Exchange 2010 Mailbox Access Auditing Part I

  MS Exchange 2010 SP1 introduced, among other things, mailbox access audit feature that should help system administrators track users’ mailbox activity. While testing Exchange auditing capabilities I quite often bumped into some various issues and would like to present you with a series of articles about my mailbox access audit tests and their results. We can walk together through the steps of setting up a mailbox access auditing for the particular actions and compare the test results with the expected ones.
  From my point of view one of the most important user actions an administrator should be able to audit is Delegate mailbox access. For instance, if I give User1 Full Access permission to User2’s mailbox I’d like to know what actions (and when) will be accomplished by User1 in the Users2’s mailbox. In this article I want to focus on some practical approaches to mailbox access audit for delegate users.
  The first question I want answered is “who and when accessed a delegated mailbox”.
Consider this situation: User1 needs access to User2’s mailbox. Let’s walk through the steps necessary for granting the requested access and monitoring its usage.

1) In Exchange Management Console we give User1 Full Access permission to User2’s mailbox:

2) …then turn on mailbox access audit for User2’s mailbox:
Set-Mailbox -Identity User2 -AuditEnabled $true
3) …and check whether mailbox access auditing is turned on:
Get-Mailbox User2 |FL *audit*

4) Pay close attention to what actions are audited by default: as we’re going to use the delegate access Update, SoftDelete, HardDelete, SendAs and Create actions will be audited by default once mailbox access is enabled for a particular mailbox. So to be able to audit the access to User2’s mailbox we must add FolderBind action to the list of already audited actions

Set-Mailbox -Identity User2 -AuditDelegate Update,SoftDelete,HardDelete,SendAs,Create,FolderBind -AuditEnabled $true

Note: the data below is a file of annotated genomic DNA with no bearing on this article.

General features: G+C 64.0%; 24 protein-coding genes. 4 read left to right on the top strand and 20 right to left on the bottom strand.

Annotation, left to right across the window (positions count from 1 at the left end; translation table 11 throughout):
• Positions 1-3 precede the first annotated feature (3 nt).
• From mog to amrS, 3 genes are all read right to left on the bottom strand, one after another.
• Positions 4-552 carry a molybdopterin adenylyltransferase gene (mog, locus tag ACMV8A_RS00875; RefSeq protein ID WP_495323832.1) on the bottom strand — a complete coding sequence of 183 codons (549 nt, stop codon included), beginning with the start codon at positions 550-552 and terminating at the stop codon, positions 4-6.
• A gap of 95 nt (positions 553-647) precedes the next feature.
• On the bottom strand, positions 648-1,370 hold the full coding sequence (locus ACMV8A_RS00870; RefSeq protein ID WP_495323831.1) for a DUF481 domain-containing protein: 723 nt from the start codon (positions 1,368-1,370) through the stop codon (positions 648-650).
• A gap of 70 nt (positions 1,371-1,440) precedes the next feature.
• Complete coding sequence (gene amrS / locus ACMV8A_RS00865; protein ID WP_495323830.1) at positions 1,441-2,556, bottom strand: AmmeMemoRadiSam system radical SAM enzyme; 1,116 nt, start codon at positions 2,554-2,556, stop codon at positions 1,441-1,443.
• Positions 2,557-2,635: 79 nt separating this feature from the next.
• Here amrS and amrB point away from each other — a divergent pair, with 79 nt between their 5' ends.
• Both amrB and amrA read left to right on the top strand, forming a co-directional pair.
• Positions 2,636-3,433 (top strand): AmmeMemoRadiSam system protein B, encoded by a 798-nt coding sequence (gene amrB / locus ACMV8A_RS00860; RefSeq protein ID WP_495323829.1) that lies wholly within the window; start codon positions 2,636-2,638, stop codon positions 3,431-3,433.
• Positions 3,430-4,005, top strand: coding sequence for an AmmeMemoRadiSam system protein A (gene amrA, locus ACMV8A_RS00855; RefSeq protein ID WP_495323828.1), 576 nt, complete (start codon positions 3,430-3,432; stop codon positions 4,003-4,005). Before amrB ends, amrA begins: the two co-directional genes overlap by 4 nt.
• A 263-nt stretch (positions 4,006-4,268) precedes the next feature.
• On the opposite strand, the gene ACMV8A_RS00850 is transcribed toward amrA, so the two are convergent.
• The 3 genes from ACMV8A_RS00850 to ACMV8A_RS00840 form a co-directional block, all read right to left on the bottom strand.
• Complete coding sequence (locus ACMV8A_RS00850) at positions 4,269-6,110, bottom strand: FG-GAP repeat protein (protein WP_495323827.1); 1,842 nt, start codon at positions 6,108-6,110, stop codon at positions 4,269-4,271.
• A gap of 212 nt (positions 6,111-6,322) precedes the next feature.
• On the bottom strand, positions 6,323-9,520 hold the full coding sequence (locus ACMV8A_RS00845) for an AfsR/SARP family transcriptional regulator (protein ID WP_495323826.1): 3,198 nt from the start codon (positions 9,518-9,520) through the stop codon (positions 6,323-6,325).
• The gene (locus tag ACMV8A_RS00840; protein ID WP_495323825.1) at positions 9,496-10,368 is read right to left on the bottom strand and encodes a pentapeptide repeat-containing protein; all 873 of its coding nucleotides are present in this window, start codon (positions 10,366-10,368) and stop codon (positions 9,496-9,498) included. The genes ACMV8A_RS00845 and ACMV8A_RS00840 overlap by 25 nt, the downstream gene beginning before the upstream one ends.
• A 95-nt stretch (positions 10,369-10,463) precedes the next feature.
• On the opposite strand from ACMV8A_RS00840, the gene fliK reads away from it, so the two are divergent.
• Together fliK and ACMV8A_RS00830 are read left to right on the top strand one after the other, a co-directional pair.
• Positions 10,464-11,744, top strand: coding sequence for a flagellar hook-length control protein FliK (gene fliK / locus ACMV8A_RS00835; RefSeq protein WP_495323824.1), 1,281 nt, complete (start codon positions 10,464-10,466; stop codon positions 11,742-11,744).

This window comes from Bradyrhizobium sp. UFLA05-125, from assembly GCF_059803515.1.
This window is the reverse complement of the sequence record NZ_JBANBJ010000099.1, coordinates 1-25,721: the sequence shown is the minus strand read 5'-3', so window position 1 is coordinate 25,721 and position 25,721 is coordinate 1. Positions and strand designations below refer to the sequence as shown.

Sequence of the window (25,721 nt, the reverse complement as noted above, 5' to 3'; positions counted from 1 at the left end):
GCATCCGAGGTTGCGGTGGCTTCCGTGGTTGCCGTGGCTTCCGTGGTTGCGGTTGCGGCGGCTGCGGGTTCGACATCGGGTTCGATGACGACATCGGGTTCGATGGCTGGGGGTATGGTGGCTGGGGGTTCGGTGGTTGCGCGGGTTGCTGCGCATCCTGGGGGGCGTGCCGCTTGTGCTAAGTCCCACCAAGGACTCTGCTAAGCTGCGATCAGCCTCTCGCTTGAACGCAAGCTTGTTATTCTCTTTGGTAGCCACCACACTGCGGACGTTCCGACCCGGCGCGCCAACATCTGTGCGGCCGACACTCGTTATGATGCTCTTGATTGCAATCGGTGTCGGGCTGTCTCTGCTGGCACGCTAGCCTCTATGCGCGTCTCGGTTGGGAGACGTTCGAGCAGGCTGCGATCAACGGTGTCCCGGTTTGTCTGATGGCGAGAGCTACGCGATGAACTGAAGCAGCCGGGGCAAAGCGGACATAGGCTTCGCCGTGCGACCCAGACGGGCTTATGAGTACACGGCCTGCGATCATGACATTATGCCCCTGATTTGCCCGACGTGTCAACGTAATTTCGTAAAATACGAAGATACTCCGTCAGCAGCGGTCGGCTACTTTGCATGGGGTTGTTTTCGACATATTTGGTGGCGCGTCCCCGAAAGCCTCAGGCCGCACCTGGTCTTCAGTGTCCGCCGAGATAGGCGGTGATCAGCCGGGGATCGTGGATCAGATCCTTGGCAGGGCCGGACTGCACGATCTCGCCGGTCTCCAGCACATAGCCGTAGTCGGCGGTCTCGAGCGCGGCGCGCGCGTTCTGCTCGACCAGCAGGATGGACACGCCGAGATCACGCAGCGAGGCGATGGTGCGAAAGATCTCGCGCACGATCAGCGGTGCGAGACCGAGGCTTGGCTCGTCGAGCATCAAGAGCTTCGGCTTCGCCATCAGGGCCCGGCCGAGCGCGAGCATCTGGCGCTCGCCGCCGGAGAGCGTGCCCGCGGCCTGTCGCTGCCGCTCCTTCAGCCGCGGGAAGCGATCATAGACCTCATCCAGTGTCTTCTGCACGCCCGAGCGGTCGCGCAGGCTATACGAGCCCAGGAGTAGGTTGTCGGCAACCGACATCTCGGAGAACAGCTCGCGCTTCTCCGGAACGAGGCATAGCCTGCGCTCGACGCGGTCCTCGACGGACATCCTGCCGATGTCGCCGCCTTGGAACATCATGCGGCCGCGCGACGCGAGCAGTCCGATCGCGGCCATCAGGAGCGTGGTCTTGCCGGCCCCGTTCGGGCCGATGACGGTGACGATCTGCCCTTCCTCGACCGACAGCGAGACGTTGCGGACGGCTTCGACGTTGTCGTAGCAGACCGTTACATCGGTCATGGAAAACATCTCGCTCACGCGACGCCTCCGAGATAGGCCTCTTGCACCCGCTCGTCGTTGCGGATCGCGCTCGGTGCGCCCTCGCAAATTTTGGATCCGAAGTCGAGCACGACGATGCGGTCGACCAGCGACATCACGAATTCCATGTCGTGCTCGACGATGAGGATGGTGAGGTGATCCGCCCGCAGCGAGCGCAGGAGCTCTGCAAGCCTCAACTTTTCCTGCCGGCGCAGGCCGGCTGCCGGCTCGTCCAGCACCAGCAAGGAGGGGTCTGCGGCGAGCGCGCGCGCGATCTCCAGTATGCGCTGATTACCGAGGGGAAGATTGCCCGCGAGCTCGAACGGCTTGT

and check they have been applied correctly:
Get-Mailbox User2 |FL *audit*

5) Now let’s start Outlook and log on to User1’s mailbox. Outlook will open the additional User2’s mailbox for User1 automatically:

5) Now let’s check if any log records was generated when Outlook was started:
Search-MailboxAuditLog -Identity User2 -LogonTypes Delegate -StartDate 6/14/2012 -EndDate 6/15/2012 -ResultSize 2000

  Yes, here we can see a brief description of the fact that someone accessed User2’s mailbox. As our goal is to get all availabale information about Delegate access to User2’s mailbox we should add -ShowDetails to the previuos command:

6) Search-MailboxAuditLog -Identity User2 -LogonTypes Delegate -StartDate 6/14/2012 -EndDate 6/15/2012 -ResultSize 2000 -ShowDetails

  What is it? Search-MailboxAuditLog cmdlet stops producing any output should I add -ShowDetails switch!

The output expected should contain the following fields: Operation, OperationResult, LogonType, …, ClientIPAddress and many others as described here: http://technet.microsoft.com/en-us/library/ff459237.aspx

 I know for sure that at least in some cases Search-MailboxAuditLog cmdlet with the swith -ShowDetails works correctly but I can’t explain why it does not work in this particular test.

 However, let’s try to use the other tool for reading mailbox access audit log – the Exchange Control Panel.

Log in to ECP under account that is a member of Exchange Organization Management group or Records Management group (for instance, Administrator account) and click “Run a non-owner mailbox access report”

 

  Here it is! This report contains a bit more information about the FolderBind action, at least we can see which user (User1) opened User2’s mailbox.

  Look! There are multiple occurrences of Delegate Access actions at 6:08Am. This is because FolderBind actions performed by delegates are consolidated. One log entry is generated for individual folder access within a time span of three hours.

Summary

This was the first test for Exchange Server 2010 SP1 mailbox auditing.  In the next article we’ll continue to work with the mailbox Delegate Access.
The new article on the Exchange Server 2013 describing the same test is now available here:  https://michaelfirsov.wordpress.com/exchange-2013-mailbox-auditing-part-i/
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5 responses

  1. samual hassi | Reply

    A very informative article !
    Though, due to lack of time I use Lepide exchange server auditor(http://www.lepide.com/exchange-server-audit/) to audit who is accessing the mailboxes without prior assigned permission. It provide the auditing report at granular level with with real time monitoring and instantly alerts for all critical changes by sending customized email notification.
    However, this article seems to be a good help to enhance my work-station performance in coming future.

    1. Thank you very much, Samual!

  2. Thank you very much, Samual – I’m happy this article could be of help to you!
    And it’s very interesting for me to know about Lepide exchange server auditor – thank you for that information!

    Regards,
    Michael

  3. I view something really special in this internet site.

    1. Thank you very much Margie,
      You’re always welcome!

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